By Max Chalkin
The Somerville Community Corporation is in the business of affordable housing; it’s what they’ve been doing for 43 years. Like any private development corporation, the SCC purchases property and renovates or reconstructs it. In their case, the properties primarily house low- to moderately low-income families who might not otherwise be able to afford to live in the community.
The SCC’s latest proposal -- a 40-unit property with commercial space on the ground floor, the development of which is underway at 181 Washington St. in Union Square -- is being met with significantly more opposition than typical SCC projects. What’s curious about this situation isn’t that such opposition exists, but the type of conversation that opposition is spurring, said Danny LeBlanc, SCC’s CEO.
“With [traffic patterns, parking, sight lines, etc.], you always expect some give and take with the community. It’s a dense urban area, so you just expect that,” LeBlanc said. “What’s been different is having some people who are essentially saying, ‘We don’t want it because it’s affordable.’ We’ve not encountered that to any great degree in any projects that we’ve done in the past.”
If you let LeBlanc frame the debate, it’s an ideological one: Should we carve out a place in our community for lower-income families before prices rise to the point that they cannot afford to live in the neighborhood? What does affordable housing do for a community? What does it do to a community?
Union Square Rising, the main voice on the opposing side of the 181 Washington St. development debate, does not ideologically oppose affordable housing, said Zac Zasloff, the group’s leader; it’s the specifics of the project that they don’t like. According to the USR bumper sticker that I found slipped under my front door, “There’s room for everyone..[.]But, let’s be smart about it.”
“We do not feel that 181 Washington St. is the right parcel to be developed in this manner. It’s too valuable for the future growth of Union Square; it’s the gateway into the square, and so it’s one of the first things you see; and it was a public space, so we would like to see it stay public,” said Zasloff, whose home abuts the site. “Turn it into a park, a green space, or a co-op that focuses on entrepreneurial work labs. We would like to see commercial space.”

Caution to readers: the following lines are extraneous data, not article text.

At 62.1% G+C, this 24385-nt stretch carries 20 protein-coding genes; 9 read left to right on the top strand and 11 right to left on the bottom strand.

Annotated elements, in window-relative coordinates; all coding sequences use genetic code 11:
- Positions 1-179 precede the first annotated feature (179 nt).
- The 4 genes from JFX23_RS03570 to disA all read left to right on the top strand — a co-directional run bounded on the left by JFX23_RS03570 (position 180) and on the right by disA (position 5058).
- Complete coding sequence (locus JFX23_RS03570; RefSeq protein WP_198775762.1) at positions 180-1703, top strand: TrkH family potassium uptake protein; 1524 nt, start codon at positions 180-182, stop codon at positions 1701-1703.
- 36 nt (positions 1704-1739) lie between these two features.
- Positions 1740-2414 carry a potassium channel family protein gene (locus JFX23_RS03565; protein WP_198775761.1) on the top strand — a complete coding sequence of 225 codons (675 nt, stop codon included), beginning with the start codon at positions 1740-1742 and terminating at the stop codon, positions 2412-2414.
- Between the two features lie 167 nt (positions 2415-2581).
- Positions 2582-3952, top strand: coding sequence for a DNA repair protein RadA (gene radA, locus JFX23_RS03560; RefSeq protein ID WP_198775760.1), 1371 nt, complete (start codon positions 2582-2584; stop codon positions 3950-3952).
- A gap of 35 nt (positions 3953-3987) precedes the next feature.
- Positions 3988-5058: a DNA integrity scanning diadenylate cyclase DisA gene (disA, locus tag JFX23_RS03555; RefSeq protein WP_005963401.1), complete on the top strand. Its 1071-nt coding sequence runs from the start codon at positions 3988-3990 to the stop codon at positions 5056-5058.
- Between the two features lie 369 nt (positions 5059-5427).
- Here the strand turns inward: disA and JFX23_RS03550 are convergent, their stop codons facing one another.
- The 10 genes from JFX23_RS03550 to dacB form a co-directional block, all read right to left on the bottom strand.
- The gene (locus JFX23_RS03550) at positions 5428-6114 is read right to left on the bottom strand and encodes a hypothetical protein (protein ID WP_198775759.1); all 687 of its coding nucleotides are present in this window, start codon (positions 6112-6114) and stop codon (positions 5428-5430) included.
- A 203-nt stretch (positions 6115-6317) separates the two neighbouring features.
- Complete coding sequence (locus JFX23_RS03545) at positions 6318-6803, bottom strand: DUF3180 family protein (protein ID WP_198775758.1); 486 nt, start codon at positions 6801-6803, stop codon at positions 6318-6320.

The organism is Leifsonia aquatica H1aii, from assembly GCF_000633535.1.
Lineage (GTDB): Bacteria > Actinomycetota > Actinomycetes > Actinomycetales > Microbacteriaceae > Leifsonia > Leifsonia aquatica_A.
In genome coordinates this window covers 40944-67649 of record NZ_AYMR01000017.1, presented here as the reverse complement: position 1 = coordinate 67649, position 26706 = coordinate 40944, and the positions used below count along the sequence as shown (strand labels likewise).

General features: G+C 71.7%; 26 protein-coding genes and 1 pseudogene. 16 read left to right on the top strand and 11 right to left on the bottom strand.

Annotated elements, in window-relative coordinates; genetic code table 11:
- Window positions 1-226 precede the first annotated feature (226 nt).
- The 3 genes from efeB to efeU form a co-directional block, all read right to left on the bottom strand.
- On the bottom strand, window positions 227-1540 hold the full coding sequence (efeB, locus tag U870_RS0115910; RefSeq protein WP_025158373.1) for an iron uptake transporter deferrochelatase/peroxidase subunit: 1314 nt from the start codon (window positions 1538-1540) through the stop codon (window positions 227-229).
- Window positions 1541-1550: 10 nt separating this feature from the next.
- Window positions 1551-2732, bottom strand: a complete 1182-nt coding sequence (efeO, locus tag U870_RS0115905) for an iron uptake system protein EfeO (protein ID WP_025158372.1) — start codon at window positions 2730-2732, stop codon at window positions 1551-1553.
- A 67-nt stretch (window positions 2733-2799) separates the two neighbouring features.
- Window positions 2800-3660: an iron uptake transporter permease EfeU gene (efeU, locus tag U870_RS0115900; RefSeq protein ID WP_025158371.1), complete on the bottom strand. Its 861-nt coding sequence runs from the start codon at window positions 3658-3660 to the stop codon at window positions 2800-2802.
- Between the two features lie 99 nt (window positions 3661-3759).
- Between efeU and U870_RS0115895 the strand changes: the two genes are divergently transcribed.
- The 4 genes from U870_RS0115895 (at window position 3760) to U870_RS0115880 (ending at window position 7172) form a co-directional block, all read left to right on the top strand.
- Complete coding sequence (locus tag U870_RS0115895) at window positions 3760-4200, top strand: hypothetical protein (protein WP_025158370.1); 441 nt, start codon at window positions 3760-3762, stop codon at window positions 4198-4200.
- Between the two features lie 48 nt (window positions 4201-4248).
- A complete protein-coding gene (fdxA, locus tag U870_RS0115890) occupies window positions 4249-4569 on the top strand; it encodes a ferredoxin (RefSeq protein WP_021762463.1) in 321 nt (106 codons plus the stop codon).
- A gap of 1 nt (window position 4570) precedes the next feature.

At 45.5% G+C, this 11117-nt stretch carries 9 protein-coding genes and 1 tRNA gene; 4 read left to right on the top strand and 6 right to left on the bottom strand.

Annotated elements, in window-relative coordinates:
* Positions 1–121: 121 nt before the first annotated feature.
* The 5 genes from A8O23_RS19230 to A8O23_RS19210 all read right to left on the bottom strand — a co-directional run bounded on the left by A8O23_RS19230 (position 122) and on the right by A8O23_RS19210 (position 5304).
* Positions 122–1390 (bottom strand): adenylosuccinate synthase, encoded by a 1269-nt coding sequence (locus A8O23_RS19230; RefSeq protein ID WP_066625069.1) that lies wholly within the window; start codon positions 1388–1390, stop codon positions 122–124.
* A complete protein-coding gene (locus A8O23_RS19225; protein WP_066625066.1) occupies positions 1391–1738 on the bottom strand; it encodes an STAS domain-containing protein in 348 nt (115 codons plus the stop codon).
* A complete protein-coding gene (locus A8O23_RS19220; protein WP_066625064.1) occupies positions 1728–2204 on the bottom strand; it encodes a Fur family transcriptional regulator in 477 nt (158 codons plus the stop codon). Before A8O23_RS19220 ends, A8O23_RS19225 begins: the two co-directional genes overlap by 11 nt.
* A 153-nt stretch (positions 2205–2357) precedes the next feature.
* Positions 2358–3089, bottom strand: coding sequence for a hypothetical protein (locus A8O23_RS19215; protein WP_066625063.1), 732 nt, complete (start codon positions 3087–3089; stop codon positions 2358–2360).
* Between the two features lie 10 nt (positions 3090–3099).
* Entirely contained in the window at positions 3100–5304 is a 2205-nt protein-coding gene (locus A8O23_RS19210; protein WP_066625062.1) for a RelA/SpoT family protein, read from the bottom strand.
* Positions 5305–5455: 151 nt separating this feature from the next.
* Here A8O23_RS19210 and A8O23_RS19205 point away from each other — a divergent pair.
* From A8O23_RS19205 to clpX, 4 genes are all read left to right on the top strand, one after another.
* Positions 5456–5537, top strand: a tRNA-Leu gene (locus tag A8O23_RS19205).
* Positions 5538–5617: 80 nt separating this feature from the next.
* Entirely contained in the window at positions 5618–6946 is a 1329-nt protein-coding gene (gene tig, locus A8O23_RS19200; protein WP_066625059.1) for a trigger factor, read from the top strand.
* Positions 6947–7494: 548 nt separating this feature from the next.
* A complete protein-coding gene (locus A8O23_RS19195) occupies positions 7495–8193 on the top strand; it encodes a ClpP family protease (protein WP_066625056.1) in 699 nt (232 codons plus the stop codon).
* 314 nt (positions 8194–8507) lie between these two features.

That message seems to be resonating with Union Square residents and businesses.
“At the last public hearing, we presented the Aldermen [Maryann Heuston and Thomas Taylor] with a petition of over 200 signatures, of which 20 signatures represent Union Square businesses. All 200 signatures are Ward 2 and 3 residents from all backgrounds -- folks who actually live in affordable housing and folks who fall into the economic demographic to be granted an opportunity to live in this project,” Zasloff said. “The SCC likes to purport and present Union Square Rising as a group of elitists or racists -- you know, that we’re trying to create exclusivity. That couldn’t be further from the truth.”
However, some of USR’s objections to the project's specifics do not stand up to the facts. For example, prior to being purchased by the SCC, 181 Washington St. was not, in fact, public property; it was home to a local Boys & Girls Club, part of a private, non-profit organization. USR also claims that the SCC’s plan to move its own offices into the ground floor of the building will result in no commercial benefit for Union Square, but LeBlanc said that the SCC’s offices would be set back behind street-facing retail space.
Moreover, many of USR’s arguments are targeted at affordable housing as an institution, not at the specifics of this particular project. Consequently, an unmistakable “not in my backyard” subtext comes across in their communications.
“Union Square already has many more subsidized rentals than other business districts: 460 units here compared to 133 in Davis Square,” reads the first bullet point on USR’s widely distributed flyer.
The flyer also plays up city ordinances that mandate that a certain percentage of units in any new development be dedicated to affordable housing; throughout most of Somerville, that percentage is 12.5 percent, but in Union Square, it’s 15 percent. That mere 2.5 percent difference -- meant to offset the rise in rent that may occur when the Green Line expands service to Union Square -- is, to Zasloff, proof that “we’re already doing more than these other areas of Somerville.”
"There will be an adverse effect on property values,” according to another of the flyer’s bullet points -- but study after study has shown no correlation between affordable housing and property values or crime.
Granted, there are plenty of general arguments -- often employed by conservative opponents -- against affordable housing: Market forces adequately provide ample housing for all income levels, people should only live where they can afford to live, and entitlement programs are excessive, for example.
Perhaps USR shies away from admitting its ideological oppositions to affordable housing because it doesn't want to be associated with conservatism. But by refusing to defend its pro-business, laissez-faire slant, the organization is finding itself in that exact position.
Interested in the SCC’s side of the story? Check back tomorrow for part II.
Do you live in or near Union Square? What do you think of the SCC's development plans?
About Max -- Max Chalkin is a recent graduate of Tufts University and is currently working in biotech marketing. His interests include entrepreneurship, technology, politics, food, and nightlife. He is an avid photographer, cook, and scuba diver.
The author is solely responsible for the content.